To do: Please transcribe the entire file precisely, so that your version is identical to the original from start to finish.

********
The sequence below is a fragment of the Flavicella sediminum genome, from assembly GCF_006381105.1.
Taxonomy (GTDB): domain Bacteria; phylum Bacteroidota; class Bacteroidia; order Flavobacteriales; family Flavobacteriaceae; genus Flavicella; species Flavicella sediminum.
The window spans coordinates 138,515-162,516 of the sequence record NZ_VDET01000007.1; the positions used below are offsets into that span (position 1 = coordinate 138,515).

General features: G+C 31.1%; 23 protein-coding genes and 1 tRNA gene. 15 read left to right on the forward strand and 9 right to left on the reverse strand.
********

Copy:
The sequence below is a fragment of the Flavicella sediminum genome, from assembly GCF_006381105.1.
Taxonomy (GTDB): domain Bacteria; phylum Bacteroidota; class Bacteroidia; order Flavobacteriales; family Flavobacteriaceae; genus Flavicella; species Flavicella sediminum.
The window spans coordinates 138,515-162,516 of the sequence record NZ_VDET01000007.1; the positions used below are offsets into that span (position 1 = coordinate 138,515).

General features: G+C 31.1%; 23 protein-coding genes and 1 tRNA gene. 15 read left to right on the forward strand and 9 right to left on the reverse strand.